A Latino sergeant purportedly fired for using excessive force on an inmate and being untruthful about it raised triable issues on his Title VII claim against the employer and equal protection claim against the warden because she only suspended a white sergeant who engaged in similar conduct.
A correctional sergeant, who is a Brazilian citizen and self-identifies as Latino, had his Title VII claim against the Wisconsin department of corrections (DOC) revived on appeal because a jury could find that a white sergeant who also used excessive force on an inmate was sufficiently comparable and that he was treated more favorably because he wasn’t fired like the employee was. Also reversing summary judgment on the employee’s equal protection claim against the warden, the Seventh Circuit found that given her shifting reasons for the decision and other factors, a reasonable jury could find she terminated him because of his race or national origin, which would violate clearly established law (De Lima Silva v. State of Wisconsin, February 22, 2019, Flaum, J.).
Hired in 2012 as a correctional sergeant, the employee was the only nonwhite individual on the correctional center’s security staff of 30 individuals. He worked in the “Challenge Incarceration Program” (CIP), a “boot camp” alcohol and drug abuse program for inmates hoping for early release. To be in the program, inmates agreed to follow strict, military-style rules.
June 2014 incident. One night in June 2014, another sergeant saw an inmate covering his head in violation of CIP rules and told him to comply. The inmate used profanities, violating another rule. The employee overheard them, went to assist, and the inmate calmed down. However, the noise woke other inmates who asked to use the restroom. That required standing at attention until granted permission. Several inmates complied but the inmate who caused the ruckus grabbed his toiletry bag and headed for the restroom. The two sergeants discussed that his cutting the line might cause altercations, so the employee approached the problem inmate from behind, directing him to return to his cell. Things escalated, and the inmate swore at the employee, who perceived a threat and took him to the ground. It is undisputed the inmate was not injured.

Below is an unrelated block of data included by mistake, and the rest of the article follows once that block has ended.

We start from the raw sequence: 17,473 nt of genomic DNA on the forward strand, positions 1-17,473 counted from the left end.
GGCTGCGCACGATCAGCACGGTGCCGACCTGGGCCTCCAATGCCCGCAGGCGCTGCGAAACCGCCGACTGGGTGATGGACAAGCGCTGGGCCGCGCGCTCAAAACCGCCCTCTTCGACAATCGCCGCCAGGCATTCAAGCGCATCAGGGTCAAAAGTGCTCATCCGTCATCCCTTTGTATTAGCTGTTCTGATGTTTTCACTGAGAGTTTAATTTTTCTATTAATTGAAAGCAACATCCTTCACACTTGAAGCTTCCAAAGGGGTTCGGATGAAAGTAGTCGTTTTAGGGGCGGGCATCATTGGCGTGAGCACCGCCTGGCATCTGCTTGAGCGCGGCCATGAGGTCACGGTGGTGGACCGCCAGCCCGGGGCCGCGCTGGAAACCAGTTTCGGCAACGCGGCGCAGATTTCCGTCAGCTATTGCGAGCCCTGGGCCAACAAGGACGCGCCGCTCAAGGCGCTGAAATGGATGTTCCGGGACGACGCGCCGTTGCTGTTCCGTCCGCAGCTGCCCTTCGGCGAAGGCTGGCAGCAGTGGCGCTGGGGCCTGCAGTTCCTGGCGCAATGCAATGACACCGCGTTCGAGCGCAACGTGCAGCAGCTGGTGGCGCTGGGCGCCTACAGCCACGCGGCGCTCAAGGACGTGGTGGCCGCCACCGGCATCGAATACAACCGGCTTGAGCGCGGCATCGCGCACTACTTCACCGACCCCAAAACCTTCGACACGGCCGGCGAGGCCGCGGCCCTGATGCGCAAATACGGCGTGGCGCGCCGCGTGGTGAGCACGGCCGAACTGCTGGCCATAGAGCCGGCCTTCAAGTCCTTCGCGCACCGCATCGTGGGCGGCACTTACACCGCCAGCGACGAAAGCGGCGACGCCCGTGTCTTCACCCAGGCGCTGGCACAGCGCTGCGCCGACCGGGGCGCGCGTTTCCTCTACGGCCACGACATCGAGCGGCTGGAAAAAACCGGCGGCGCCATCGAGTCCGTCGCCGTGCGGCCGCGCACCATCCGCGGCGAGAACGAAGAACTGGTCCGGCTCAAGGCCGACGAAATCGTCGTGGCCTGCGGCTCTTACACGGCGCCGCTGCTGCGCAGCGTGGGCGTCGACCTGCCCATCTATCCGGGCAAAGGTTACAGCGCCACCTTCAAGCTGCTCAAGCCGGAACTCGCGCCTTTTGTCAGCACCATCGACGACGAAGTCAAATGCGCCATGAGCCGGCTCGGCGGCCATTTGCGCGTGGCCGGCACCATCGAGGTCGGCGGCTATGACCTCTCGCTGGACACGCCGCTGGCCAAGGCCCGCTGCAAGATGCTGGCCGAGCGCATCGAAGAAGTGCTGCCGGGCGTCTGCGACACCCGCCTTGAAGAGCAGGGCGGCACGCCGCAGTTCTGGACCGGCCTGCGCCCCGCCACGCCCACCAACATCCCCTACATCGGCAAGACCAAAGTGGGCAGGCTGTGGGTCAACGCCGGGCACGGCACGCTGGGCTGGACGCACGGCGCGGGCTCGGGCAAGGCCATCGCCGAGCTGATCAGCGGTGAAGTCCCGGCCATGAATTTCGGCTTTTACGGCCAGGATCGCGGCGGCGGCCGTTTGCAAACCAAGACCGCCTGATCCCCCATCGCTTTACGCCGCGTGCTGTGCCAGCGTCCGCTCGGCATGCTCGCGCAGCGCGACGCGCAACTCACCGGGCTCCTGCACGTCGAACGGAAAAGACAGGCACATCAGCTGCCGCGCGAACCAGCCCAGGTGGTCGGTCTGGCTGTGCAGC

Suspension. The employee reported the incident to the supervisor and wrote an incident report. The supervisor perceived discrepancies between what the employee said and what he wrote, so he emailed the superintendent. He also reviewed the video, as did the warden, and both were concerned by what they saw. The employee was put on administrative suspension on July 25, one month after the incident.
Investigations. As was her standard practice, the warden assigned two superintendents from other facilities to investigate. Both reviewed the video and neither saw the inmate assume a fighter position as the employee reported. One investigator allegedly laughed at the employee’s accent and called him a “liar” in an interview. The investigators reported that the employee potentially violated three work rules: using excessive force, providing false information, and threatening or attempting to inflict bodily harm on an inmate without justification.
An employee relations specialist reviewed the investigatory materials and found the investigation to be thorough and unbiased. The matter was submitted to an infraction review team, which included the warden, and which found that excessive force was used. The case then went to the disciplinary action review team, which discussed how similar cases were handled. Finally, a management advisory team (MAT) reviewed whether the warden could impose discipline above the policy recommendation. It ordinarily takes six violations before an employee is discharged, and any skip in the progression of discipline would usually require another MAT review.
Separate from the personnel review, the warden also requested an independent “Use of Force” review, where experts determine if the use of force was appropriate. Here, the experts reviewed the video and conducted interviews. They concluded the inmate was not an immediate threat, the employee had the opportunity to disengage, and he used unreasonable force.
Employee terminated. The employee was fired, which was a significant skip in the progression of discipline. The warden’s termination letter listed three rule violations and stated: “Although you have not had any disciplinary action within the last 12 months, based on the seriousness of your violations, I have just cause to escalate progressive discipline to termination.”
Comparator. About a month before the employee’s incident, a white sergeant pushed an inmate into a wall several times and grabbed the inmate’s head with both hands because the inmate was not standing at attention and was laughing. The sergeant did not file an incident report or notify a supervisor, but instead prepared a “learning instruction” that omitted his use of force, which was on surveillance video. He was subject to a personnel investigation which found that he violated three work rules (two were the same as the employee) but he was not cited for providing false information, and the warden suspended him without pay for one day.